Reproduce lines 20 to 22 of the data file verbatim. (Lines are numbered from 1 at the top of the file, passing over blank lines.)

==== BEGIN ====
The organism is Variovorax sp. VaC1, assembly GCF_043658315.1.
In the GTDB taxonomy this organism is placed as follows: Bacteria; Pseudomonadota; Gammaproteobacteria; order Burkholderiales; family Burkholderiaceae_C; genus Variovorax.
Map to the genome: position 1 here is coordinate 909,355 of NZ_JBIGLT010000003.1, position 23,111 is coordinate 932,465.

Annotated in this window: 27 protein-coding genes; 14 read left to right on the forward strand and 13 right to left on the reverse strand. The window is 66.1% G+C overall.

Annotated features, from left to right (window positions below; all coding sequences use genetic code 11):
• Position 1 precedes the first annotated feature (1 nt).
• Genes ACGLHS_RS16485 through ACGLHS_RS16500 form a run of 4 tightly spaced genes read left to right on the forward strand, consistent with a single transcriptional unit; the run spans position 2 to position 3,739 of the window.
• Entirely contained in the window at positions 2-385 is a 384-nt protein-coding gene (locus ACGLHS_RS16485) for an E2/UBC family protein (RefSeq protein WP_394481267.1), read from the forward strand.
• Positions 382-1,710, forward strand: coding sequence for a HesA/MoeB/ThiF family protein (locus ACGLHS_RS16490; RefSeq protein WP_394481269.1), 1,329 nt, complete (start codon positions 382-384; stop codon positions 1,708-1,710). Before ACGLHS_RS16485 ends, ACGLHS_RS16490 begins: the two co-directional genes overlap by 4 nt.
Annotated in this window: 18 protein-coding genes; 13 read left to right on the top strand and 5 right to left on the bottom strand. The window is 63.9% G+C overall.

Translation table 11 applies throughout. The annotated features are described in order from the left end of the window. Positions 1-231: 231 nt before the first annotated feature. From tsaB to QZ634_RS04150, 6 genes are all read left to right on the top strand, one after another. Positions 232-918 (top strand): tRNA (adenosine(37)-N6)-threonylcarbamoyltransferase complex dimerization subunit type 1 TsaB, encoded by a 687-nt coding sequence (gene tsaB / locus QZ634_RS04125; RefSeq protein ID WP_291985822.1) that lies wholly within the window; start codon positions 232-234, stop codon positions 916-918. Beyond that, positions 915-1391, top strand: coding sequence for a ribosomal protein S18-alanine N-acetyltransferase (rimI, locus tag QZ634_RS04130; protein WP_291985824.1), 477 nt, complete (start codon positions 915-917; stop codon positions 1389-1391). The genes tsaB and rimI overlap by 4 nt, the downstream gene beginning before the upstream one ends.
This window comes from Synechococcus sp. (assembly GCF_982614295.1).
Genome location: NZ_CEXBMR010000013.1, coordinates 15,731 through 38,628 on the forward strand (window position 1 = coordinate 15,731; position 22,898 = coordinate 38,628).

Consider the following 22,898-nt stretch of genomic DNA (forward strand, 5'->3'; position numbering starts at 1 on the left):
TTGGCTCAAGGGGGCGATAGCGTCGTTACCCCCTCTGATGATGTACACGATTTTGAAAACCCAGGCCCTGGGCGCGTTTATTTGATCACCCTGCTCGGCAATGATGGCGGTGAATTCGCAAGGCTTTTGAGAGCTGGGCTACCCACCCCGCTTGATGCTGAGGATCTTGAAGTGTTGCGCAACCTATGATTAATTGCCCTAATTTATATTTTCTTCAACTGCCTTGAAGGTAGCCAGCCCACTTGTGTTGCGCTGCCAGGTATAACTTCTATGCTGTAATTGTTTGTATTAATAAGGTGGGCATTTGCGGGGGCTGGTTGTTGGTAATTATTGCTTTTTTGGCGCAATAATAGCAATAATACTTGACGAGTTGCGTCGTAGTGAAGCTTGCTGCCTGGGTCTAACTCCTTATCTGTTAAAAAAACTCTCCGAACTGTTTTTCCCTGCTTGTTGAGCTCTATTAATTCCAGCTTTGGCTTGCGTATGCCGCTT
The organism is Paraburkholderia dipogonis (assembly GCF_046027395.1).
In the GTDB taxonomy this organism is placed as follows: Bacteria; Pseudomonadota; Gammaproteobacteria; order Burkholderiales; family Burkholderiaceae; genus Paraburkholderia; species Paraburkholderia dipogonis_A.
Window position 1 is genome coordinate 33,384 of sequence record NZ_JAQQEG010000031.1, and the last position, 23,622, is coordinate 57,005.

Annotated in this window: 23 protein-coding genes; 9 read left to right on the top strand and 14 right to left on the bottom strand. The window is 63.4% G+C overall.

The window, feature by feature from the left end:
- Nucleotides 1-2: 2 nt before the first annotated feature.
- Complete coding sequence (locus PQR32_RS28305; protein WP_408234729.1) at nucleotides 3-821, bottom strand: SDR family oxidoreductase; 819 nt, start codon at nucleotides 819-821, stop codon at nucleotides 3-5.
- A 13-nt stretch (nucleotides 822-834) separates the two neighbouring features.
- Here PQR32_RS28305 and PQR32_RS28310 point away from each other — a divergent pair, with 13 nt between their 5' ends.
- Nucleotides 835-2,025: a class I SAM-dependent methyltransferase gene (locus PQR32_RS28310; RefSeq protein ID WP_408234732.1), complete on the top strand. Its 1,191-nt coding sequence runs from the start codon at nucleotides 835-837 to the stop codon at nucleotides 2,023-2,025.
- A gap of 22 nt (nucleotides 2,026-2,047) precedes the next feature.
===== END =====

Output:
The window, feature by feature from the left end:
- Nucleotides 1-2: 2 nt before the first annotated feature.
- Complete coding sequence (locus PQR32_RS28305; protein WP_408234729.1) at nucleotides 3-821, bottom strand: SDR family oxidoreductase; 819 nt, start codon at nucleotides 819-821, stop codon at nucleotides 3-5.